If you’re like most developers, you probably are fairly sick of seeing the letters SDK in your inbox. SDKs can drastically streamline the development process or unlock powerful features, but there is such a thing as too many SDKs. Cramming your app full of bulky SDKs that attempt to do complex functions locally can lead to a large app size, and potentially can prevent users from installing or keeping your app on their device. Monetization platforms with their publishers’ interests in mind should be keeping as much functionality as possible server-sided to decrease SDK size and complexity.

7. Not allowing you to manipulate price bands

Price bands are the tools with which yield managers work their magic and tease more and more ad revenue from inventory.  While some platforms may claim to manage this, what typically happens is that a one size fits all model is applied to all apps. This may result in a slight improvement in yield, but effective manipulation of price bands is both matched to the app and changed frequently to match the fluctuations in the market.

With ClearBid, we wanted to go a step further than this and have price reserves based on things like location and day of week, allowing us to get even more out of our existing inventory. Our dynamic price floors allow ClearBid to maximize yield with minimal effort on the part of the publisher.

 

8. Not being ClearBid

Okay we cheated a bit with this one, but UberMedia’s ClearBid platform really does provide the most publisher-friendly solution on the market. After all, we built it for our own apps  before deciding to release it to the world. ClearBid is an open platform, free to work with any exchange. It’s server-sided, so you can make changes on the fly and only install a tiny SDK. And finally it’s transparent: Anyone is free to examine bid information and see that we’re delivering great value for an honest business partnership.  Finally, we’re confident in our platform because we use it ourselves. One where our incentives are aligned to support publishers and not big exchanges.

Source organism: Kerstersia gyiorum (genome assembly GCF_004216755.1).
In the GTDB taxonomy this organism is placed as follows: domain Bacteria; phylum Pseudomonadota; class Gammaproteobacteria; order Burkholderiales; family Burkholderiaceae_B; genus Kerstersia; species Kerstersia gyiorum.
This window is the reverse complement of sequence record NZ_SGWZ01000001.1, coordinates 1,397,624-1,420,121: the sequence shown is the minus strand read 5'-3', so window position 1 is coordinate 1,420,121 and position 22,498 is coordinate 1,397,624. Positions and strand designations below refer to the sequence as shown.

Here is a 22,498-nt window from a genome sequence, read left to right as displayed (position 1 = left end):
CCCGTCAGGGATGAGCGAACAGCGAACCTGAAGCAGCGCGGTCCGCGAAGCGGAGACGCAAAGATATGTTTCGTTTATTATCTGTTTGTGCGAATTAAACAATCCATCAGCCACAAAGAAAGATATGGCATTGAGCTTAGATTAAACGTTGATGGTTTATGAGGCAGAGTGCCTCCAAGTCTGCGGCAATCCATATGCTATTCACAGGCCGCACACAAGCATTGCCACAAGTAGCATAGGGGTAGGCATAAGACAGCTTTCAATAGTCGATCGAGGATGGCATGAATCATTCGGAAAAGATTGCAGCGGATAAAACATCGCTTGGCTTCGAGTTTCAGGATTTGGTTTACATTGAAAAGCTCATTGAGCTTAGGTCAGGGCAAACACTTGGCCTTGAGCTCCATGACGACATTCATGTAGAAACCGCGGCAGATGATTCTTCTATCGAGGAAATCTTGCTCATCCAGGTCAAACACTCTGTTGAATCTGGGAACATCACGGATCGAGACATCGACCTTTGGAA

Join our Publisher Group

ClearBid is live and currently boosting revenue for our own apps and the apps of some of our publisher friends. Reach out at contact@ubermedia.com if you’d like to be a member of our publisher group, we’re already seeing significant boosts in revenue and are happy to share with the publisher community.

Why Did We Build ClearBid?

August 23, 2018 Posted by Blog 0 thoughts on “Why Did We Build ClearBid?”

UberMedia has been a publisher of mobile apps since 2010. With apps like UberSocial, Echofon, and Plume, we’ve provided millions of users with feature-rich Twitter experiences crafted by our team. Despite an official Twitter client release, revenue from these apps has remained steady and even grown while the user base has not.

How have we managed to create revenue growth without growing our userbase or alienating them through aggressive monetization? By developing our own ad tech focused on getting the most relevant (and highest CPM) ads to our users. In our early days, this meant leveraging all the data the user was willing to provide to match them with the most relevant ad. From this sprung forth our DSP and mobile data businesses. Today, we’ve found ourselves on the forefront of another major innovation for publishers, in-app header bidding.

As technologists, we were aware of the massive change header bidding brought to the desktop world, increasing revenue and allowing publishers to benefit from the true value of their audiences. However when we evaluated the landscape for in-app header-bidding (aka parallel bidding), we only discovered platforms that didn’t offer a truly level playing field and barely qualified as a simultaneous auction.

Faced with this, as publishers we decided that the upside of a true header bidding platform was absolutely worth spending development time on. We turned to a recently acquired team of SDK developers who previously were known for creating the first truly battery-efficient location tracking SDK. This team leveraged their existing SDK technology to create a platform that dramatically increased revenue without interrupting our ad stack or significantly increasing the size of our apps. We can even manage the entire thing server-sided and make changes without re-deploying to the app store. Pretty incredible!

The in-app header bidding landscape has grown since we began using our own solution, but we have been surprised to see that things still haven’t really changed. Platforms are still being created by exchanges to favor their own supply and by players that don’t understand what’s important to publishers. Some publishers have built their own in-house solutions and are seeing great results, but they’re built specifically for their own app.